The way home | Health beat

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In early 2021, Eric Backlund felt a sudden pain somewhere in his stomach. No matter which position he tried, the pain did not go away.

The next few weeks were blurry.

Holland, Michigan resident recalls going to an emergency room at a local hospital followed by moving to a larger hospital –Spectrum Health Blodgett Hospital in Grand Rapids.

It was February 2021.

Snow swirled on the other side of the hospital window.

He learned his diagnosis – acute necrotization Pancreatitiscaused by a gallstone block. He later realized that his pancreas had failed. His condition could potentially be fatal.

“I was told I needed dialysis,” said Backlund, 56. “And they started me right away, four times a week.

“My kidneys failed and I was told that I would need insulin for life because that is what the pancreas does – it makes insulin.”

Fluid had built up in his body.

“There were tubes attached to me on either side to drain the fluid,” he said.

When his respiratory function deteriorated, the doctors put him on an oxygen machine. They also inserted a tube into his nose to give him food, but when he had trouble with that they switched to a feeding tube attached directly to his stomach.

Weeks turned into months. Winter gave way to spring.

“Even with a feeding tube, my body did not eat,” said Backlund. “I’m 1.70 m tall, 8 inches tall and have always been an active guy, although I could probably have lost a bit of weight. But not as much as I’ve lost in these months. I’ve lost about 80 pounds. “

Backlund struggled with weakness and struggled with other complications.

Then something like a miracle happened.

“My pancreas started to react,” said Backlund. “It surprised everyone.”

With part of his pancreas still working, his kidneys began to respond too.

“That was maybe two and a half, three months,” he recalls. “At some point I no longer needed the daily insulin. Finally I was able to stop the dialysis. “

But while Backlund’s organs began to recover, his muscles were atrophied from lying in a hospital bed for weeks. His weakness persisted.

Muscle building

Backlund soon met with Patrick Mullan, DO, of the Spectrum Health Inpatient center for acute rehabilitation.

“It was one of the most severe cases of myopathy – muscle weakness,” said Dr. Mullan, a specialist in physical medicine and rehabilitation.

He recommended increasing physical activity to strengthen Backlund’s muscles.

“When a patient is critically ill, the body focuses its limited resources where it is needed most,” said Dr. Mullan. “Some activities can remind the body to use these atrophied muscles again.”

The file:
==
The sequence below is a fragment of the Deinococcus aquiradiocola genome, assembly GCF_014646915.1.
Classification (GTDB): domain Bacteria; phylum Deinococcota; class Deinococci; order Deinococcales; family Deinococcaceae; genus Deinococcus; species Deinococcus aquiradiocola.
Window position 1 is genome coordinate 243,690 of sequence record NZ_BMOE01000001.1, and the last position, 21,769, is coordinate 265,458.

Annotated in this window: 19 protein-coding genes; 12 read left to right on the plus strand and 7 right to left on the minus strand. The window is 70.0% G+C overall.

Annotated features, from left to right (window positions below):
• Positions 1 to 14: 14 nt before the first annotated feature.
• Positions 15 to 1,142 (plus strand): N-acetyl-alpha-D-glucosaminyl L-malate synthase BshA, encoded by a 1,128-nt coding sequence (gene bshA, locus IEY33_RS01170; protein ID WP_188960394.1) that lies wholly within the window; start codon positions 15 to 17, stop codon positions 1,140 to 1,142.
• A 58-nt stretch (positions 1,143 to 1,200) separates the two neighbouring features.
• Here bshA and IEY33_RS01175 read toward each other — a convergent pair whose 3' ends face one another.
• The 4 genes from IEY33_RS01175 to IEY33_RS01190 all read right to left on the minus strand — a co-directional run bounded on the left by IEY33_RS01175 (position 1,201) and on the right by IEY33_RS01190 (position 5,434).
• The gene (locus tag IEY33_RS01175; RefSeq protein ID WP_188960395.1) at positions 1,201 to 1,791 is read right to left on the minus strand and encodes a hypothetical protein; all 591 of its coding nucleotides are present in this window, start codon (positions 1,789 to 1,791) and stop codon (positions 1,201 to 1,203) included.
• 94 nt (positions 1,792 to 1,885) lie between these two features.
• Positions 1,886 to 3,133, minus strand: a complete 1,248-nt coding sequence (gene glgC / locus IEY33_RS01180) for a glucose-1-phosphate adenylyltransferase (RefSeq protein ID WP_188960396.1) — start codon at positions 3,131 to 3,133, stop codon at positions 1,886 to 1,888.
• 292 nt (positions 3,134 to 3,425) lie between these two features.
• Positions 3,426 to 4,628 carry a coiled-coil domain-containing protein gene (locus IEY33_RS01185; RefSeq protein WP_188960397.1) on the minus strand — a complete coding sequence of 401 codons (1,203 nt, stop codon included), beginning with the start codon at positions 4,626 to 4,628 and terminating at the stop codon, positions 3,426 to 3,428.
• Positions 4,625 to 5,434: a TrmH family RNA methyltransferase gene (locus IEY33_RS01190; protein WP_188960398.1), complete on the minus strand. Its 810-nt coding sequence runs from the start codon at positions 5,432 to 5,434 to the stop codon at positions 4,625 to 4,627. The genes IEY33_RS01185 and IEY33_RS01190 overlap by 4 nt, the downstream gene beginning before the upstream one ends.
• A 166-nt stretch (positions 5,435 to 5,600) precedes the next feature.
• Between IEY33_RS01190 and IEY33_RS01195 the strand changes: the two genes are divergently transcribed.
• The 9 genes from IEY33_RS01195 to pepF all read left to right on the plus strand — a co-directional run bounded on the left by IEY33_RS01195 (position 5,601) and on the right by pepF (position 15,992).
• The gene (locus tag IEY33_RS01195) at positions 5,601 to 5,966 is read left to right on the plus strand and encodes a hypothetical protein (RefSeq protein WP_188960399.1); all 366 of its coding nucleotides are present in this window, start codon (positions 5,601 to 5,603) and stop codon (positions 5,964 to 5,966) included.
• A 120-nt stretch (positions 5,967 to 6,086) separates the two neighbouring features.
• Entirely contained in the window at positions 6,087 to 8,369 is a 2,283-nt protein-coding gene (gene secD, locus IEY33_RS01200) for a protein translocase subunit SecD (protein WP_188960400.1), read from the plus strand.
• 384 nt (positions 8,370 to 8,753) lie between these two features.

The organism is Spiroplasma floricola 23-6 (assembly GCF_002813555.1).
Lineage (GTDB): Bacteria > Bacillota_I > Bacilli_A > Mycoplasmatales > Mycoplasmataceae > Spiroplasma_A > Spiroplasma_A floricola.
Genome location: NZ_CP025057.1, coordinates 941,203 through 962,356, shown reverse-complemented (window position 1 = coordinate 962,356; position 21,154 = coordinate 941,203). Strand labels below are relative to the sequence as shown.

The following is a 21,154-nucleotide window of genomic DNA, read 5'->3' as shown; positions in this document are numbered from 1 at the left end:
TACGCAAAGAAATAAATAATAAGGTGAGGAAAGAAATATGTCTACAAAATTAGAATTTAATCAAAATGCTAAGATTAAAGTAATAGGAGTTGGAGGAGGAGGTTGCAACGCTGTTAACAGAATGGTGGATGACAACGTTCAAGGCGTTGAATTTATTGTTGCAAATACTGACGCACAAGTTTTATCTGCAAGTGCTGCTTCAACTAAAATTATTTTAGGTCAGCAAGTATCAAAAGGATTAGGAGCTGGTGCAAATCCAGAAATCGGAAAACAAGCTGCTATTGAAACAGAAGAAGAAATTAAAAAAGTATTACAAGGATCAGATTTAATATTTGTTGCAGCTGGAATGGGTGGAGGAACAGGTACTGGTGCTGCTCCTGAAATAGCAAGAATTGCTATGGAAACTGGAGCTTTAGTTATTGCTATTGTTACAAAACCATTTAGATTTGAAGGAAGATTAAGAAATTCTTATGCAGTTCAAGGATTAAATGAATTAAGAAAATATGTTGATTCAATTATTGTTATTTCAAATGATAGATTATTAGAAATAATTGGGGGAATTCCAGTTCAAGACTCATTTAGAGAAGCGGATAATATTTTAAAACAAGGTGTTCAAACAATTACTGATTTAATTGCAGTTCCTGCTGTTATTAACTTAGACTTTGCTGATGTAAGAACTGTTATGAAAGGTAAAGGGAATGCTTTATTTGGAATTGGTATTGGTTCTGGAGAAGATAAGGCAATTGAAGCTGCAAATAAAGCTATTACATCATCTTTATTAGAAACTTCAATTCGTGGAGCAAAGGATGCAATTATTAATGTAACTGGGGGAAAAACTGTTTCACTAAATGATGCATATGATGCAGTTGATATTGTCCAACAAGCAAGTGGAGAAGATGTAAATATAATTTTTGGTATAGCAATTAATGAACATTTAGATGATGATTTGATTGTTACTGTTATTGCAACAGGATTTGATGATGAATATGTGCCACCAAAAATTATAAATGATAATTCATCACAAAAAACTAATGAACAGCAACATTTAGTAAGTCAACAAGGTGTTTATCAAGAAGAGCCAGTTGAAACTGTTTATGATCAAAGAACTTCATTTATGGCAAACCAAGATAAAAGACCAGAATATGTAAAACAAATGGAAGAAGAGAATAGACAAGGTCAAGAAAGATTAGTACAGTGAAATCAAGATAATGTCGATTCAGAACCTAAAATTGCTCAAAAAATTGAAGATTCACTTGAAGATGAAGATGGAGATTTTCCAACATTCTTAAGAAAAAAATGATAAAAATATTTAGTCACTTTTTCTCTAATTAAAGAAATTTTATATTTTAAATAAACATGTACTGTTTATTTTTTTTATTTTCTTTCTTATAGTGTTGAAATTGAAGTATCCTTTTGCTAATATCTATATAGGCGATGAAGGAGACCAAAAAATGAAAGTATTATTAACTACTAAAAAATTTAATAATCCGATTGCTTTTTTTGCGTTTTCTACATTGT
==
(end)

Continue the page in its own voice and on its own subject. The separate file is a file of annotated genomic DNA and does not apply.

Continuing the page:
Movement seemed almost impossible for Backlund. But a strong will remained in his body.

“I always thought of my wife, Pam,” said Backlund. “And my son Preston. He is 13. I could see Pam, but I hadn’t seen my boy in three months because of COVID. “

Rehabilitation would pave his way home.

Backlund moved to the in July Inpatient rehabilitation center at Blodgett Hospital.

“At that point, all he could do was sit on the edge of the bed – and he needed help for that,” said Spectrum Health physiotherapist Linda Rusiecki.

The rehabilitation center has exactly what Backlund needed – a comprehensive, multidisciplinary strategy to rehabilitate patients with serious illness or injury.

Backlund worked with physiotherapists, occupational therapists and team members who made sure he could handle increasing levels of activity.

The team led the way, but the drive to success had to come from Backlund.

“He pushed himself,” said Rusiecki. “When we worked with him, he squeezed until he was drenched in sweat, contracted – and still wanted to continue.”

Backlund got from the edge of the bed into a wheelchair. Then he went to the parallel bars to help him take a few steps. Then to a four-wheeled walker.

“We used an exercise machine with Eric that helped him train all four limbs at the same time,” said physical therapist Joe Ross. “We pushed him beyond his comfort zone, but Eric asked for it. He wanted to get better. “

Occupational therapist Kassie Roon helped Backlund formulate his goals to generate incremental profits.

“Our job in occupational therapy is to help a patient with the daily tasks of daily life – like getting dressed, showering, using the toilet – and then with tasks like cooking and washing clothes,” said Roon. “We use a bogus apartment to simulate a home.”

Homeward

Backlund consoled himself with the steps forward.

“It felt good to be moving again,” he said. “It was hard work, but in the end I was able to walk 50 steps, then 75, then 300 with the help of a walker. And a few days ago I was able to walk a lap through the training room with a rollator. “

Every day he looked forward to being informed about his blood values. Doctors monitored his potassium levels and looked for signs of problems.

“Moving on to real food after a feeding tube can sometimes shed things like potassium, and that’s important to my kidneys,” Backlund said.

The big day had finally come – Backlund’s doctor nodded to him to return home on July 30th.

He could look forward to the simple joys of camping with the family again.

“I still use the rollator for support, but I can’t wait to be home with Pam and Preston,” Backlund said before going home. “Without her I would not have survived it. Pam was my rock. “



Thank You For Reading!

Reference: healthbeat.spectrumhealth.org

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